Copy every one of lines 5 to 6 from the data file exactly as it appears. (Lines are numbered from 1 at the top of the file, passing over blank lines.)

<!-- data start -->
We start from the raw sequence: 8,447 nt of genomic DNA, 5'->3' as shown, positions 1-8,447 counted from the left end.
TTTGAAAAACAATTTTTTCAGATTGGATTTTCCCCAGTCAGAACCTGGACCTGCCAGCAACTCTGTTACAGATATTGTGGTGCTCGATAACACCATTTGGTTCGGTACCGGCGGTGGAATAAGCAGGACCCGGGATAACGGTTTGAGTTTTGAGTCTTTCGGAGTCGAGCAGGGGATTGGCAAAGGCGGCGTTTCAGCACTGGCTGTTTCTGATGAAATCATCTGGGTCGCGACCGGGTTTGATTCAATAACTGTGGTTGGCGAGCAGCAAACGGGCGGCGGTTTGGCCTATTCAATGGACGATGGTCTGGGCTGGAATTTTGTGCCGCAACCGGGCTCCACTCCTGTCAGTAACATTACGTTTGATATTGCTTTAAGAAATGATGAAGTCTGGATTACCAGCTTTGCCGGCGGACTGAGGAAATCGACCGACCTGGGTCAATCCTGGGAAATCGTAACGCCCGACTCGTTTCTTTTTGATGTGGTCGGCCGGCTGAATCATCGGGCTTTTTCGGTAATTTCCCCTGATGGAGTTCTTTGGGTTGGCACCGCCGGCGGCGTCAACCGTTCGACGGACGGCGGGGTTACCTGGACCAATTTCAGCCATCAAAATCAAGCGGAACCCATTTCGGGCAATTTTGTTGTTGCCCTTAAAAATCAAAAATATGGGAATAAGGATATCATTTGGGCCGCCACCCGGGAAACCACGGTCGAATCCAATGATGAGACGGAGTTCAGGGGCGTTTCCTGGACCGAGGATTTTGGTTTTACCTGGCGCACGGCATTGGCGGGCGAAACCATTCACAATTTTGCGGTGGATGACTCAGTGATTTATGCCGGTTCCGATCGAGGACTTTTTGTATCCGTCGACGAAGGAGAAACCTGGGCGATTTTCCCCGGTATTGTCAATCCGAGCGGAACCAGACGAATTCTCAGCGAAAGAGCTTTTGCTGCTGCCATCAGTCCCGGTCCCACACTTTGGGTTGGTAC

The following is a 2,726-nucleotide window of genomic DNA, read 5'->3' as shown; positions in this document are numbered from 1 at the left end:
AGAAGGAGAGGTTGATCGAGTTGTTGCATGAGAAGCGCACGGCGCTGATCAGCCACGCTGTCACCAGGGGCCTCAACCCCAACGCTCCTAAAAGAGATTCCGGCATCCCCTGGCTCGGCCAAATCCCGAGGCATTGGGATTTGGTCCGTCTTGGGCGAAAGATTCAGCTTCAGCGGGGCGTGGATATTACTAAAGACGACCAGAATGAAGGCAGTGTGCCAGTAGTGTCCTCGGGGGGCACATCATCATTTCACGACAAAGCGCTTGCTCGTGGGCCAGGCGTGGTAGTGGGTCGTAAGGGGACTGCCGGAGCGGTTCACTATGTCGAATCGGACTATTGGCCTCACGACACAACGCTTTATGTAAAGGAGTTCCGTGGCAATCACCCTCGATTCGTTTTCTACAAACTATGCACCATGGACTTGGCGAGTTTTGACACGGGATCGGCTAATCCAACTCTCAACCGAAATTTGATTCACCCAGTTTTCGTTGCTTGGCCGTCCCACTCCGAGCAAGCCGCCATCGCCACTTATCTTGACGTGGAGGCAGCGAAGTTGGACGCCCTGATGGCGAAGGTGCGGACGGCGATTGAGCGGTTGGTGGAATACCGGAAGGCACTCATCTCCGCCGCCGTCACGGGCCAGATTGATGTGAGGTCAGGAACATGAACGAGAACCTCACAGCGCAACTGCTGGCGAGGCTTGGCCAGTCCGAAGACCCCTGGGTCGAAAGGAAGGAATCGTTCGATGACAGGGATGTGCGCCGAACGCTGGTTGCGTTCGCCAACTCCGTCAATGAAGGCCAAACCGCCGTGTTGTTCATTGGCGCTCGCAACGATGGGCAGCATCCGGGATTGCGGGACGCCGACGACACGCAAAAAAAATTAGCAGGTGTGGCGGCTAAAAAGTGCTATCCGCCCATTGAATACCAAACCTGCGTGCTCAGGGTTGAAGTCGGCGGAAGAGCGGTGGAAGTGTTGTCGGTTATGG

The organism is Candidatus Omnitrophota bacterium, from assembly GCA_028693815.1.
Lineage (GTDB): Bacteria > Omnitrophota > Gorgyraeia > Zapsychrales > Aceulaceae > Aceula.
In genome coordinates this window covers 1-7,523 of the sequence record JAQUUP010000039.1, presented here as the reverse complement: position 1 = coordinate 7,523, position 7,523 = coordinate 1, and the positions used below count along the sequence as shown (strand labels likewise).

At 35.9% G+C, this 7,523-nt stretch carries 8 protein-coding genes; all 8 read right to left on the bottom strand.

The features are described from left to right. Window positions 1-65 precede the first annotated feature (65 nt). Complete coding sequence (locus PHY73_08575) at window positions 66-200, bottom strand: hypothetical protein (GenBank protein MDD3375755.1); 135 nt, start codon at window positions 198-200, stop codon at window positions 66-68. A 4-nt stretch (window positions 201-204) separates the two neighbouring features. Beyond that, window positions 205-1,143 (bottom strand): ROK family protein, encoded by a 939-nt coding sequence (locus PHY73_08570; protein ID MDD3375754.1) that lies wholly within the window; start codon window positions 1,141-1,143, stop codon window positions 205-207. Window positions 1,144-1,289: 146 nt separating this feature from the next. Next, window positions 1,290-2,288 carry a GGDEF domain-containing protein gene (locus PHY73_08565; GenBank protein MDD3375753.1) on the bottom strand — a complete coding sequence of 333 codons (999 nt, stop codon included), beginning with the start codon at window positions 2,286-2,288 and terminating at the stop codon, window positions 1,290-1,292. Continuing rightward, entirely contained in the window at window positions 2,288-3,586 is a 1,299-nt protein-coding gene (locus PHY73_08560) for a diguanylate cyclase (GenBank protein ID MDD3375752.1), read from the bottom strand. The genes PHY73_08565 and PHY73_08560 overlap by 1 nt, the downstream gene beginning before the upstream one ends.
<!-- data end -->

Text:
The organism is Candidatus Omnitrophota bacterium, from assembly GCA_028693815.1.
Lineage (GTDB): Bacteria > Omnitrophota > Gorgyraeia > Zapsychrales > Aceulaceae > Aceula.